January 2017 would have been remembered as exceedingly warm and dull if not for the visit from a powerful mid-month winter storm. The storm struck over the weekend of Jan. 13-15 and prompted a State of Emergency declaration for all 77 counties by Oklahoma Gov. Mary Fallin. An unusually moisture-laden weather system for January, the storm left the northwestern half of the state encased in ice and the southeastern half waterlogged. The freezing line meandered about the I-44 corridor at the beginning of the storm before slowly retreating to the northwest, bringing a mixed bag of impacts from southwestern through northeastern Oklahoma. Far northwestern Oklahoma and the eastern Panhandle were particularly hard hit, with ice thicknesses up to 1.5 inches coating trees and powerlines. Catastrophic impacts occurred in that region with widespread tree and electric utility infrastructure damage. At the height of the power outages, more than 23,000 customers were without service, many for several days. At month’s end, there were still approximately 700 customers without electric service. According to the Oklahoma Department of Emergency Management, 65 total injuries were reported with the storm due to cuts, falls and automobile accidents. In addition, two electrical linemen were electrocuted in Beaver County while working to restore services, killing one.
The storm dumped 3-4 inches of moisture across the far northwest and south central regions of the state, while 1-2 inches of precipitation fell across most other areas. Another storm the following weekend added to those previous totals to produce a decidedly wet January across Oklahoma. According to preliminary statistics from the Oklahoma Mesonet, the statewide average was 2.52 inches of liquid precipitation, nearly an inch above normal and the 13th wettest January on record. Those records date back to 1895. January was the wettest on record for the Panhandle with an average of 2.4 inches, close to 2 inches above normal. North central and west central sections each tallied their fourth highest totals on record. Skiatook led the Mesonet with 4.05 inches of rain, although Tulsa was close on its heels at 4.02 inches. The Mesonet’s lowest total of 0.84 inches came at Hobart. That was the only Mesonet station that failed to record at least an inch of rain during the month.
Although the ice storm monopolized the headlines, the temperatures were certainly noteworthy as well. An arctic blast on the sixth and seventh of the month plunged Oklahoma into a frigid pool of air not seen in the state since February 2011. Kenton reached minus 19 degrees on the seventh, and Kingfisher and Chickasha fell to minus 12 that same day. Wind chill temperatures dropped into the minus teens to minus 20s over a broad region that morning. Forty-five of the Mesonet’s 121 stations recorded lows below zero during that period and only one station, Tulsa, remained in double-digits with a low of 11 degrees. Several days later, many stations recorded highs in the 70s and 80s. Altus reached 84 degrees on the 11th, January’s highest reading on the Mesonet. Overall, January was pleasantly mild with a statewide average of 40.6 degrees, nearly 3 degrees above normal to rank as the 17th warmest on record.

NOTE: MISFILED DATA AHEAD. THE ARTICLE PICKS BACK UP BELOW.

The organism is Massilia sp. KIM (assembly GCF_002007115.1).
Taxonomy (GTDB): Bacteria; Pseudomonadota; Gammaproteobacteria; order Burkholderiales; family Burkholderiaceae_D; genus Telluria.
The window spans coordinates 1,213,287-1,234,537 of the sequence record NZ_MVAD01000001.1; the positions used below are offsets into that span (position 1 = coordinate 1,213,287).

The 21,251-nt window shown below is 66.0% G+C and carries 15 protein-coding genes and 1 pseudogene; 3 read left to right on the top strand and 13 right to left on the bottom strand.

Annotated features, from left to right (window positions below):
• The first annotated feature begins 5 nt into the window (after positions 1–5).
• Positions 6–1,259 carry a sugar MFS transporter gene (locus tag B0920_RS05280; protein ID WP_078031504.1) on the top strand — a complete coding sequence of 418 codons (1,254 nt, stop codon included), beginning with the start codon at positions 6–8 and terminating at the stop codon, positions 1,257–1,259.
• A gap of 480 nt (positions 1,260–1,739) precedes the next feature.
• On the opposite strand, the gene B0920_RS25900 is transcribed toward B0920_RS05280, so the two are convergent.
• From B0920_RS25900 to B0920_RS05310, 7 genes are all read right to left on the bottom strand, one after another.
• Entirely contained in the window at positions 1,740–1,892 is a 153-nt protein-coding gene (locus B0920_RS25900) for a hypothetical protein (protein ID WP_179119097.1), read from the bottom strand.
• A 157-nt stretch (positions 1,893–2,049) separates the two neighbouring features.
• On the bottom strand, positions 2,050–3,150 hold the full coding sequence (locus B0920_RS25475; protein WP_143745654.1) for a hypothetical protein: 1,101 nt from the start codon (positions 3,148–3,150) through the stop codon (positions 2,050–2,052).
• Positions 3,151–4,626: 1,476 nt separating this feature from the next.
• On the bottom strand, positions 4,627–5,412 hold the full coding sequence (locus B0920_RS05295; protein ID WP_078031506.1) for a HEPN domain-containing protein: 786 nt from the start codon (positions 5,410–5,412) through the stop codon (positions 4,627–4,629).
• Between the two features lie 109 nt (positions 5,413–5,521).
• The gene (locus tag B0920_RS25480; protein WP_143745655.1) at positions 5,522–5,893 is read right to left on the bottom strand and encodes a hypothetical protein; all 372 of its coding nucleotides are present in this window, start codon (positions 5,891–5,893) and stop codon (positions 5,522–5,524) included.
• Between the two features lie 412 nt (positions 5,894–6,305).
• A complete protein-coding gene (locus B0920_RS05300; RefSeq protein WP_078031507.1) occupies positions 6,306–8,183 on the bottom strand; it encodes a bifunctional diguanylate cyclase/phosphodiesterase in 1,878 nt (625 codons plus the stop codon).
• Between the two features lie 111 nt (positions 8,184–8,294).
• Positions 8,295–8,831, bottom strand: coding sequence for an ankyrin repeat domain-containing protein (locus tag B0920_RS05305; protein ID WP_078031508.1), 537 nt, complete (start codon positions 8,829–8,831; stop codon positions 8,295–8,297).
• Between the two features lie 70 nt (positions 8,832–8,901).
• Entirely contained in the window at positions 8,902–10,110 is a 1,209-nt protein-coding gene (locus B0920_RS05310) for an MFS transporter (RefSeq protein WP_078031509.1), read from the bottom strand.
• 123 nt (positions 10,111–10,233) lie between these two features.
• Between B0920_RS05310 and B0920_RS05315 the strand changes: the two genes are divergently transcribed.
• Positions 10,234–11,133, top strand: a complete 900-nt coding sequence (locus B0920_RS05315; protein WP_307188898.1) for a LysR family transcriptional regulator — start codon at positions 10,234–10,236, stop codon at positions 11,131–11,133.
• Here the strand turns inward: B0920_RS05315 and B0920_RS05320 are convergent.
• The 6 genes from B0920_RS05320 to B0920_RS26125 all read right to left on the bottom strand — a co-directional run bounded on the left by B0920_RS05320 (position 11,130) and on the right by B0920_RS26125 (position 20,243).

Before the mid-month deluge, drought had taken firm control over much of the state. Accounts of empty farm ponds, flagging reservoirs, wildfire outbreaks and destroyed wheat crops and grasslands were being reported from all areas of Oklahoma. By January 10, the U.S. Drought Monitor had 88 percent of the state affected by drought, with 58 percent of that being severe-to-extreme. The Drought Monitor’s intensity scale slides from moderate-severe-extreme-exceptional, with exceptional being the worst classification. The month’s final map reflected a reduction in drought to about 80 percent of the state. The severe-to-extreme drought coverage had dropped from 58 percent to 31 percent. About 49 percent was considered “moderate” on the month’s final map.
The Climate Prediction Center’s (CPC) February temperature outlook shows greatly increased odds of above normal temperatures across much of the United States, including Oklahoma. The precipitation outlook shows slightly increased odds of below normal precipitation across the western two-thirds of the state. With those two outlooks in mind, and combined with long-range computer modeled precipitation forecasts, CPC’s February Drought Outlook indicates a persistence of drought across Oklahoma where it existed at the end of January. No further development is expected during February, however.
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